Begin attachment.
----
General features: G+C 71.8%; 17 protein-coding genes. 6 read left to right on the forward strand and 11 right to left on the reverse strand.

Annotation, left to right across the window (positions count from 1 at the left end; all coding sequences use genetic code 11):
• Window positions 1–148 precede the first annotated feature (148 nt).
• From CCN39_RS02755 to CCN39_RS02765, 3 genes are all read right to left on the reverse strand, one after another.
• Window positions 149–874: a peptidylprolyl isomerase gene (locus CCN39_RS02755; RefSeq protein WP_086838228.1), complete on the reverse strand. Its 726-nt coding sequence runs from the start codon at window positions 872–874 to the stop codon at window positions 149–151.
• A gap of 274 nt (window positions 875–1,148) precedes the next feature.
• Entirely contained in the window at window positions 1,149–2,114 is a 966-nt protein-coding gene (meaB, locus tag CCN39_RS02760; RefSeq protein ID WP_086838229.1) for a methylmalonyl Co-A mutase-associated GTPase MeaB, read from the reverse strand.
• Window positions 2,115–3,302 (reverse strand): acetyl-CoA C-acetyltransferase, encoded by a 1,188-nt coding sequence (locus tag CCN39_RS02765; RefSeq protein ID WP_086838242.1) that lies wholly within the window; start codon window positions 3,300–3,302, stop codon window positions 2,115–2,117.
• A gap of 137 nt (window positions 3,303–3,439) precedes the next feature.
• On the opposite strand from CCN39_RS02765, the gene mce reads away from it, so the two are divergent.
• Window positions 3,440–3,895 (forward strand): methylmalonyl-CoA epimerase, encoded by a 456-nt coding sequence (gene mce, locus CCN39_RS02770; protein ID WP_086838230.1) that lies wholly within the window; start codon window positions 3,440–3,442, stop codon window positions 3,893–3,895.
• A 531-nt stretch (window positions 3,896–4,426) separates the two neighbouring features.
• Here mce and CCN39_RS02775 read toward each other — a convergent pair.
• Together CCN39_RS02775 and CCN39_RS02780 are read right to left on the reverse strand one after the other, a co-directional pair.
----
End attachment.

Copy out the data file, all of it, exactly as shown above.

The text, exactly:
General features: G+C 71.8%; 17 protein-coding genes. 6 read left to right on the forward strand and 11 right to left on the reverse strand.

Annotation, left to right across the window (positions count from 1 at the left end; all coding sequences use genetic code 11):
• Window positions 1–148 precede the first annotated feature (148 nt).
• From CCN39_RS02755 to CCN39_RS02765, 3 genes are all read right to left on the reverse strand, one after another.
• Window positions 149–874: a peptidylprolyl isomerase gene (locus CCN39_RS02755; RefSeq protein WP_086838228.1), complete on the reverse strand. Its 726-nt coding sequence runs from the start codon at window positions 872–874 to the stop codon at window positions 149–151.
• A gap of 274 nt (window positions 875–1,148) precedes the next feature.
• Entirely contained in the window at window positions 1,149–2,114 is a 966-nt protein-coding gene (meaB, locus tag CCN39_RS02760; RefSeq protein ID WP_086838229.1) for a methylmalonyl Co-A mutase-associated GTPase MeaB, read from the reverse strand.
• Window positions 2,115–3,302 (reverse strand): acetyl-CoA C-acetyltransferase, encoded by a 1,188-nt coding sequence (locus tag CCN39_RS02765; RefSeq protein ID WP_086838242.1) that lies wholly within the window; start codon window positions 3,300–3,302, stop codon window positions 2,115–2,117.
• A gap of 137 nt (window positions 3,303–3,439) precedes the next feature.
• On the opposite strand from CCN39_RS02765, the gene mce reads away from it, so the two are divergent.
• Window positions 3,440–3,895 (forward strand): methylmalonyl-CoA epimerase, encoded by a 456-nt coding sequence (gene mce, locus CCN39_RS02770; protein ID WP_086838230.1) that lies wholly within the window; start codon window positions 3,440–3,442, stop codon window positions 3,893–3,895.
• A 531-nt stretch (window positions 3,896–4,426) separates the two neighbouring features.
• Here mce and CCN39_RS02775 read toward each other — a convergent pair.
• Together CCN39_RS02775 and CCN39_RS02780 are read right to left on the reverse strand one after the other, a co-directional pair.